“I wonder what allows you to give so much of yourself in this specific and special way Nancy? ”
I have been asked similar questions before and I find that it offers me a wonderful opportunity to reflect.
There is no single defining moment that brought me to recognise the importance of touch and it’s incredible value to others.
I recognise that many people (though not all) do appreciate platonic touch in their lives but wouldn’t consider putting themselves in the position of facilitating touch and cuddling with a stranger.
So why is it different for me?
I guess there’s this deep, innate knowing that there is real healing and comfort to be found in just being held. That is, being held by someone you can trust and feel safe with. And not everyone has a person that fits that.
There is so much humanity absent in this world and this is my way of bringing some of that humanity back.
But I suppose that doesn’t answer the question of what allows me to give this of myself?
And I can’t explain that.
Sometimes I look for answers within me and sometimes I just let it be, content with the “not knowing”.
I don’t expect everyone to understand what it is I do and why I do it.
People may squirm at the thought of cuddling a stranger or judge my work.
I’m ok with that.
Does everyone understand all that you do?
Do you understand all that you do?
Sometimes we can spend so long looking for reasons, for answers that we forget to just be, to enjoy and celebrate who we are.
It’s Mental Health Awareness Week this week so in this video I share with you a short and simple practice to help support you on your journey to good mental health.
It’s both mindful and beautiful and can really support us in connecting deeper to ourselves and our sense of touch.
This type of conscious touch also stimulates our vagus nerve.
The vagus nerve originates in the brain stem and extends down our neck and into our abdomen. It is linked to our lungs, heart, liver, spleen, kidneys, stomach and intestines. What impacts the vagus nerve impacts all of these organs. You know when you’re under stress and you suddenly need to empty your bowels or you feel your heart racing?
The vagus nerve is an area within our brain that plays a vital role in regulating many of our body’s key functions including blood pressure. When the touch we receive is pleasant to experience our blood pressure drops due to this vagus nerve stimulation and supports us in feeling calmer and more secure whilst also boosting our immune system.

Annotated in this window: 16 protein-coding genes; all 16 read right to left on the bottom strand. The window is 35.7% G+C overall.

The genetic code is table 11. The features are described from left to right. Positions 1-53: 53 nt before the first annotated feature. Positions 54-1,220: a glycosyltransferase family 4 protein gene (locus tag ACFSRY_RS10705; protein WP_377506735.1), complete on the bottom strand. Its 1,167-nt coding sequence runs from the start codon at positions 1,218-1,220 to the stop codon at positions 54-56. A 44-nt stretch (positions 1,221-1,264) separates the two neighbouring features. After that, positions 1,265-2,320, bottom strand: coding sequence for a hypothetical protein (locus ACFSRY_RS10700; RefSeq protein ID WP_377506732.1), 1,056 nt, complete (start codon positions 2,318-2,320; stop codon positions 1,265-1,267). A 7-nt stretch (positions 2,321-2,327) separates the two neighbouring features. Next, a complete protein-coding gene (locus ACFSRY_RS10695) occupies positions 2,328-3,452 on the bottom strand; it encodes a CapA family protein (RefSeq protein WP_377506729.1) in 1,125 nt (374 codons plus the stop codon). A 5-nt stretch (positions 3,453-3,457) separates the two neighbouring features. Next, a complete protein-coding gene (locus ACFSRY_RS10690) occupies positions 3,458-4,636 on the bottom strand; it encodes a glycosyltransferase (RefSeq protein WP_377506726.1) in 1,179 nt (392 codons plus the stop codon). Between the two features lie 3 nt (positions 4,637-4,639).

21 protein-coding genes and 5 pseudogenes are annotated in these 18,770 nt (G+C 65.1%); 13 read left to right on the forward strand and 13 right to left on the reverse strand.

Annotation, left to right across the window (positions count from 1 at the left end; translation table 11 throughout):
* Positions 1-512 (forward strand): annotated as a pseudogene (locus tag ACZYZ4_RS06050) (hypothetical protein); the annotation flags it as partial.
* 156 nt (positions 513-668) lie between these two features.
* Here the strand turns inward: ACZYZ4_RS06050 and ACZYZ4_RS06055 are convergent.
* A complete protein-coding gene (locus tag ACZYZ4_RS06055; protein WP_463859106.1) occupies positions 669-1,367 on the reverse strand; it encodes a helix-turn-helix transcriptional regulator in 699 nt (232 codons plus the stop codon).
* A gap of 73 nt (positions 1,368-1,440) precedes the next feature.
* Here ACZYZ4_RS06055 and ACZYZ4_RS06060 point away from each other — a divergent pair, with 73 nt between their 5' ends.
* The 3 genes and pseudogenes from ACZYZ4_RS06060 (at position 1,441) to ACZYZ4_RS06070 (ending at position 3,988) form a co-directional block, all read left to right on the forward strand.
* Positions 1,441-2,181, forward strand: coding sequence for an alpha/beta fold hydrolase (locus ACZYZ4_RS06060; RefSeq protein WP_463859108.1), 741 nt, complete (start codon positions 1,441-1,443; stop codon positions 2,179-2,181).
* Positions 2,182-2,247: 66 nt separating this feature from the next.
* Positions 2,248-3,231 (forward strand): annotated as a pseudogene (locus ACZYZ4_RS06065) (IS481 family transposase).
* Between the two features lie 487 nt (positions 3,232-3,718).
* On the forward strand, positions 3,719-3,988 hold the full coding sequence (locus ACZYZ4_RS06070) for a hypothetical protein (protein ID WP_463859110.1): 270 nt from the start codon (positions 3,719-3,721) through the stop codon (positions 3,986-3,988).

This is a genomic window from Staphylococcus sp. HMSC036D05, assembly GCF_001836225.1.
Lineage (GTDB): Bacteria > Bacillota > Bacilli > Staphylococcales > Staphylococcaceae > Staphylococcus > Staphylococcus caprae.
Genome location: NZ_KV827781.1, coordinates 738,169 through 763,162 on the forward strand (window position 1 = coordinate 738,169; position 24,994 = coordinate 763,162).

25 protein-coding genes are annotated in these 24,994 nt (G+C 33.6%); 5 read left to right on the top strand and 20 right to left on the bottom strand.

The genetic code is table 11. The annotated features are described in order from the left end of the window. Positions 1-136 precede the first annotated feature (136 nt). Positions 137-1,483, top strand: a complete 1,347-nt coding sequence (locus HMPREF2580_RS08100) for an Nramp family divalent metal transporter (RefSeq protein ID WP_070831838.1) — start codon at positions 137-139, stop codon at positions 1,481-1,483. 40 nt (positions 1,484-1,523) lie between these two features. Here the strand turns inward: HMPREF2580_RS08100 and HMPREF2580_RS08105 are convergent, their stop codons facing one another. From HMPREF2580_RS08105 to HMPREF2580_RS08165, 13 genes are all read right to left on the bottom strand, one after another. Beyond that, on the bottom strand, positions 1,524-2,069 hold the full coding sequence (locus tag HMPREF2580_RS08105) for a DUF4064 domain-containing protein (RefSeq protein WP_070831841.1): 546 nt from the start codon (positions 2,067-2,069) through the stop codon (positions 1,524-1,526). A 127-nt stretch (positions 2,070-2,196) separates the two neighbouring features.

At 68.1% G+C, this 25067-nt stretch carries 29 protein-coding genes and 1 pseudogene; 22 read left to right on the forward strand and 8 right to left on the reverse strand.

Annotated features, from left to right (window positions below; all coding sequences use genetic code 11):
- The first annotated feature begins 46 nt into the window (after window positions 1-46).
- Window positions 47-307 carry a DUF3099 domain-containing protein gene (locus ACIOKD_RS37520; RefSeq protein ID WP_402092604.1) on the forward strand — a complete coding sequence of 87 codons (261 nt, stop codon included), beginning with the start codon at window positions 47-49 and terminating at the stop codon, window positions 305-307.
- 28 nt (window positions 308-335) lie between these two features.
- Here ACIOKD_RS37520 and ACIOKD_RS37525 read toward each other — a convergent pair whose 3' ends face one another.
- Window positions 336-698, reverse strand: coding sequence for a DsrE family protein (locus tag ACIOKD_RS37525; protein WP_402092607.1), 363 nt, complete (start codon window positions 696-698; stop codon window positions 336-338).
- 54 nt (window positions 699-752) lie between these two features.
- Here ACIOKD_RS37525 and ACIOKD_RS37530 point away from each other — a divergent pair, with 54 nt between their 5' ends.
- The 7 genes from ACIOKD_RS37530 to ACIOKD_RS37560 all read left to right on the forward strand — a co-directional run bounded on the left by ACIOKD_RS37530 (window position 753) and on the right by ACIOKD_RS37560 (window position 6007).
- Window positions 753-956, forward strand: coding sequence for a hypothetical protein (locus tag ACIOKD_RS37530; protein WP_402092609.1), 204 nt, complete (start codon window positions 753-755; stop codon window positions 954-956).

Warm, safe touch is looking like one of the easiest and best catalysts for shifting the body and mind out of stress and into greater relaxation. Although the consensual touch from another may bring a more powerful vagus response we can certainly activate our vagus nerve through self-comforting touch such as this. Stress relief, relaxation and a deeper connection to oneself, all through a simple touch.
Take your time with this practice.
Close your eyes and really immerse yourself in the experience.
“When a person finally feels safe enough to talk about their trauma openly or even speak admissions privately to themselves, a bold and powerful moment is born. And in the midst of these initial breaths are the tender, courageous steps towards healing. Opening typically comes organically in nature, yet I have seen it rushed before its time. I have seen unseasonable temperatures press the fragile bud to break too early. When the air gently warms the supple heart, it will open in its own way. The heart knows when it feels safe and warm enough to unfurl.”
A passage from the book Open Passages by Susan Frybort.
This is why my work with touch and cuddling is such a powerful experience.
There is no expectation to open up, to share or talk.
There is no expectations of healing or fixing.
I am not taking notes or analysing you.
People don’t come to me looking for answers.
What the human touch offers is so very raw and real.
Simply put it is just a human being in the loving presence of another.
To be seen, held and heard even if what is being heard is silence.
And in that space a miniscule shaft of light invites that opening and unfurling.
“The heart knows when it feels safe and warm enough to unfurl.”
Hopefully, soon, I will be able to resume this very important in-person work.